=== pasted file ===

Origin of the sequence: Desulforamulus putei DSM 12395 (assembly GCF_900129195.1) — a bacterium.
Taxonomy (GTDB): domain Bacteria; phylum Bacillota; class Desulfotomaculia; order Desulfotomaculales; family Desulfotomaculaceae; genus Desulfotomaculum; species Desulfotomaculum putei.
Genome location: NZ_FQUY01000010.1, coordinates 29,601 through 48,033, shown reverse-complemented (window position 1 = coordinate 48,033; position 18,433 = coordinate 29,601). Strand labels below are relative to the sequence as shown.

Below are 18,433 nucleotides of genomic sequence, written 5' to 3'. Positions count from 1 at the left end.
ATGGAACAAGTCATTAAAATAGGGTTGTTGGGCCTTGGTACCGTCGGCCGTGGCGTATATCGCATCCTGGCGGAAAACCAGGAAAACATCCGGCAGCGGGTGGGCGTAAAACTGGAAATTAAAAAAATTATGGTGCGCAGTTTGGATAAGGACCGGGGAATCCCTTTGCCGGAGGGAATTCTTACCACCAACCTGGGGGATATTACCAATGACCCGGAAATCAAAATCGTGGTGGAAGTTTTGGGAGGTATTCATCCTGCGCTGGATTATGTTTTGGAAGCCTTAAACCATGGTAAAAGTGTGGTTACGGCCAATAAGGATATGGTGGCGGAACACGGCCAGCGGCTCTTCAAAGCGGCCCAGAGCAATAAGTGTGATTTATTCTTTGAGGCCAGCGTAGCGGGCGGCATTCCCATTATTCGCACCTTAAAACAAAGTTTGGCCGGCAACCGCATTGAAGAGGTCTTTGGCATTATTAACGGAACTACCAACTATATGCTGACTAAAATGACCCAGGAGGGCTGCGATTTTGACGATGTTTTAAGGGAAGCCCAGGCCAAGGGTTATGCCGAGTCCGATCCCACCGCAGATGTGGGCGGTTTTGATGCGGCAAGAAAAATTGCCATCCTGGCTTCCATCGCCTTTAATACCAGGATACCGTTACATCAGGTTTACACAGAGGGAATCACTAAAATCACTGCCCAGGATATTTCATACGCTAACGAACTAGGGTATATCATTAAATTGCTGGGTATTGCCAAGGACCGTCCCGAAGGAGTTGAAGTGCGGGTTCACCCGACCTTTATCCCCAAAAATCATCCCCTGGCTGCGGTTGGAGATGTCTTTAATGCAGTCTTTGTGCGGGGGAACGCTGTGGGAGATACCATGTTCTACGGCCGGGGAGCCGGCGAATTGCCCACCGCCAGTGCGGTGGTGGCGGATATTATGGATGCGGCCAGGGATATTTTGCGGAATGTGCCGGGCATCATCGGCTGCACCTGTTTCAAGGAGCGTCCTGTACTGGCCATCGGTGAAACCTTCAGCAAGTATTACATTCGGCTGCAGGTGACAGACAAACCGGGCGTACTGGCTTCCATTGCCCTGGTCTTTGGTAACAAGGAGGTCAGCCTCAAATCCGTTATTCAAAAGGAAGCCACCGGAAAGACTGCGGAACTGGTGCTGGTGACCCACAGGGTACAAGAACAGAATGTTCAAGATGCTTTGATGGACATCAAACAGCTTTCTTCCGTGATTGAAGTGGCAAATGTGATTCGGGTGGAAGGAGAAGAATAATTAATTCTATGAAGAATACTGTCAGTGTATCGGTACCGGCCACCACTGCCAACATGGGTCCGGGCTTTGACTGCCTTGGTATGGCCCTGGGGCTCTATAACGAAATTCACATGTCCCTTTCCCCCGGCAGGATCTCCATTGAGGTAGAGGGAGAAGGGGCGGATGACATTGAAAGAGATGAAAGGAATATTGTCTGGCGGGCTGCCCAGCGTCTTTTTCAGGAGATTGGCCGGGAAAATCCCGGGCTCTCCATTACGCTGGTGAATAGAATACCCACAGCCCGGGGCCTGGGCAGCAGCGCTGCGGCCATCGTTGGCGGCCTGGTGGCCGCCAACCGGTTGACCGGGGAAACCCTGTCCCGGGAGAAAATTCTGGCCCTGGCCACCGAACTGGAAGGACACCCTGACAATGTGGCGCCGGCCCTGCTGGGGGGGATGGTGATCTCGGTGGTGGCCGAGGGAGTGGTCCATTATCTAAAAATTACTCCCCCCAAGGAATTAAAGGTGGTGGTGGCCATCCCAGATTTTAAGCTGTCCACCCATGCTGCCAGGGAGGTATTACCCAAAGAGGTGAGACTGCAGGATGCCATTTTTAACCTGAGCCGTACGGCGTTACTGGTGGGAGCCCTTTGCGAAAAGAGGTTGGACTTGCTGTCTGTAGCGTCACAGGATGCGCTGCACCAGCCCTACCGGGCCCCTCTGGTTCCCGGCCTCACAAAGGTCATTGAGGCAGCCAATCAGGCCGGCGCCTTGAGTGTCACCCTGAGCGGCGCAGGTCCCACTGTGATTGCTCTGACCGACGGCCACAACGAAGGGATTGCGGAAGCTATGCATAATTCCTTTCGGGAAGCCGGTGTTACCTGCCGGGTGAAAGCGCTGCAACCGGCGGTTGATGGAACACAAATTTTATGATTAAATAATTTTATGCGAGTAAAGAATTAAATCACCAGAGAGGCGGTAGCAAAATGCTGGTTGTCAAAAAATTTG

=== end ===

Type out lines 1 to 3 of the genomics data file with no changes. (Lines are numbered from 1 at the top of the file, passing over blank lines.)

Origin of the sequence: Desulforamulus putei DSM 12395 (assembly GCF_900129195.1) — a bacterium.
Taxonomy (GTDB): domain Bacteria; phylum Bacillota; class Desulfotomaculia; order Desulfotomaculales; family Desulfotomaculaceae; genus Desulfotomaculum; species Desulfotomaculum putei.
Genome location: NZ_FQUY01000010.1, coordinates 29,601 through 48,033, shown reverse-complemented (window position 1 = coordinate 48,033; position 18,433 = coordinate 29,601). Strand labels below are relative to the sequence as shown.